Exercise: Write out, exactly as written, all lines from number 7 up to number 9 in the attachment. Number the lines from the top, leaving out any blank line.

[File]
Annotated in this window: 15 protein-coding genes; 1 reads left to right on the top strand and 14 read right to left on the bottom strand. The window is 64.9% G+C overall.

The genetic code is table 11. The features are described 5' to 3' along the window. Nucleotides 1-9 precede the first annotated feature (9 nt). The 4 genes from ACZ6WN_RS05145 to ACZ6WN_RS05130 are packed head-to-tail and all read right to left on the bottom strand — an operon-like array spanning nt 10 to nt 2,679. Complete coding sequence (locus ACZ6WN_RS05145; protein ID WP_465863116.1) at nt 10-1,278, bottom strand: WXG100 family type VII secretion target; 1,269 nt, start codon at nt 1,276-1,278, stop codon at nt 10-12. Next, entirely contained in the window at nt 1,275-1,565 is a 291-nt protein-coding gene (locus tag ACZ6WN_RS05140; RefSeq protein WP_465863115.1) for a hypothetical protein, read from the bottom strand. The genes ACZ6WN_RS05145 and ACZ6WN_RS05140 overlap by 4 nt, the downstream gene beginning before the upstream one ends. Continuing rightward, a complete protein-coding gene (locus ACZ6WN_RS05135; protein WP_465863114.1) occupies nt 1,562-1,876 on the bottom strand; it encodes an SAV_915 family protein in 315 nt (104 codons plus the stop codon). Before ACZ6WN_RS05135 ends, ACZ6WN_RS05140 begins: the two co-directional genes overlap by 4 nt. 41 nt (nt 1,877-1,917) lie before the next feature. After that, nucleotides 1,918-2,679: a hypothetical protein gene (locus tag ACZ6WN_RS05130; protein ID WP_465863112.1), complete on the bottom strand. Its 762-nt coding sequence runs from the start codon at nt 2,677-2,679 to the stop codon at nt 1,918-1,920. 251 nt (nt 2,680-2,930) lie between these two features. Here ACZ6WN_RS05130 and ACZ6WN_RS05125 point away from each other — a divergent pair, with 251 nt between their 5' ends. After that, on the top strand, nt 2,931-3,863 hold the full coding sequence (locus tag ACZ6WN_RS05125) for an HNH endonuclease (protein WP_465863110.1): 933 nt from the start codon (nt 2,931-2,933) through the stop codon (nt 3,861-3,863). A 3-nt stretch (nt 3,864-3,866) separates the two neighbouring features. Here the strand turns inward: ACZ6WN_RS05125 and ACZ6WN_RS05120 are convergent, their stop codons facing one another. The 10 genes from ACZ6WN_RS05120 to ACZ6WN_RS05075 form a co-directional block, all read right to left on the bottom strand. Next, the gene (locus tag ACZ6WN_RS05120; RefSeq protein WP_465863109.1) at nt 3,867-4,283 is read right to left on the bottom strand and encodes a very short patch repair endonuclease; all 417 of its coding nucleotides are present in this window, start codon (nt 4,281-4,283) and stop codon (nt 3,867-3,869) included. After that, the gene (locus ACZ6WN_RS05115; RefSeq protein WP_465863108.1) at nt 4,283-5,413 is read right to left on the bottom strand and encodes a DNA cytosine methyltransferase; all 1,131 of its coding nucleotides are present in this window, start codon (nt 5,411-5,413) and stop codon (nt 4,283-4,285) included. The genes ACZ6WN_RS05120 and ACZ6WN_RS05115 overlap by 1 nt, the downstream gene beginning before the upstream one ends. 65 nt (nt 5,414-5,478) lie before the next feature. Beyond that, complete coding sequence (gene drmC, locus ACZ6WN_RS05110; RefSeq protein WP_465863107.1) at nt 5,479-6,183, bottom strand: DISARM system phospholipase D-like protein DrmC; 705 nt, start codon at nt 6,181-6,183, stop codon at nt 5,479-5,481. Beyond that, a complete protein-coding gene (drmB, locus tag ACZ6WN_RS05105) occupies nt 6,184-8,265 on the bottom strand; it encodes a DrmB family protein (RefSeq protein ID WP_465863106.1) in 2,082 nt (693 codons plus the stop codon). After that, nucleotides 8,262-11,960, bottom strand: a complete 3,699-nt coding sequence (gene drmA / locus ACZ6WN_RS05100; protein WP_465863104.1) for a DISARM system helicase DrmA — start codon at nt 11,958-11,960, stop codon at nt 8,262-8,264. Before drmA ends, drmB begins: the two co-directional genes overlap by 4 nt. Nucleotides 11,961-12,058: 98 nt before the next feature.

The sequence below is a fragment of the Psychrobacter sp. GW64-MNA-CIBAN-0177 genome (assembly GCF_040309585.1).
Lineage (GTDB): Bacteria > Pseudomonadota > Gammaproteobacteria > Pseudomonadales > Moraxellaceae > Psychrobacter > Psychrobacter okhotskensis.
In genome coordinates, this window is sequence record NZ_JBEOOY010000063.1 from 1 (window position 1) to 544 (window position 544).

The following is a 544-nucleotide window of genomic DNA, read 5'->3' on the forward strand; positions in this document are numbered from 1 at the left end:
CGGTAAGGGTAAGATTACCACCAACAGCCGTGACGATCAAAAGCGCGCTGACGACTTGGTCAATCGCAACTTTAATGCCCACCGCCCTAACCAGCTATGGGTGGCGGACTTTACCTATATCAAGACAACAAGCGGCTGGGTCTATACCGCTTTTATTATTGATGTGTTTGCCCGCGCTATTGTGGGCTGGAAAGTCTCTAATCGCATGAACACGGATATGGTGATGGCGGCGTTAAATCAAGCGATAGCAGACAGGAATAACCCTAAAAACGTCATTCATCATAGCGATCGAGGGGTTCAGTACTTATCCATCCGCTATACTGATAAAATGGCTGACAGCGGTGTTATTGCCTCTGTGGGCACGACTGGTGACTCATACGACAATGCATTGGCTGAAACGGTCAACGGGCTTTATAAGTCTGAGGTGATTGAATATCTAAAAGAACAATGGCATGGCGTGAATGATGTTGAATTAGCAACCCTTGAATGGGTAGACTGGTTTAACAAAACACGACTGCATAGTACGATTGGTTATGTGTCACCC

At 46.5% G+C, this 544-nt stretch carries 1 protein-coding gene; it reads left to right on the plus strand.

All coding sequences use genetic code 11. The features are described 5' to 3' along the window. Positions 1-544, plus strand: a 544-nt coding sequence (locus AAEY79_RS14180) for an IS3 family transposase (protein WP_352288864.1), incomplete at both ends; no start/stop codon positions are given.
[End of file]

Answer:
CGGTAAGGGTAAGATTACCACCAACAGCCGTGACGATCAAAAGCGCGCTGACGACTTGGTCAATCGCAACTTTAATGCCCACCGCCCTAACCAGCTATGGGTGGCGGACTTTACCTATATCAAGACAACAAGCGGCTGGGTCTATACCGCTTTTATTATTGATGTGTTTGCCCGCGCTATTGTGGGCTGGAAAGTCTCTAATCGCATGAACACGGATATGGTGATGGCGGCGTTAAATCAAGCGATAGCAGACAGGAATAACCCTAAAAACGTCATTCATCATAGCGATCGAGGGGTTCAGTACTTATCCATCCGCTATACTGATAAAATGGCTGACAGCGGTGTTATTGCCTCTGTGGGCACGACTGGTGACTCATACGACAATGCATTGGCTGAAACGGTCAACGGGCTTTATAAGTCTGAGGTGATTGAATATCTAAAAGAACAATGGCATGGCGTGAATGATGTTGAATTAGCAACCCTTGAATGGGTAGACTGGTTTAACAAAACACGACTGCATAGTACGATTGGTTATGTGTCACCC

At 46.5% G+C, this 544-nt stretch carries 1 protein-coding gene; it reads left to right on the plus strand.

All coding sequences use genetic code 11. The features are described 5' to 3' along the window. Positions 1-544, plus strand: a 544-nt coding sequence (locus AAEY79_RS14180) for an IS3 family transposase (protein WP_352288864.1), incomplete at both ends; no start/stop codon positions are given.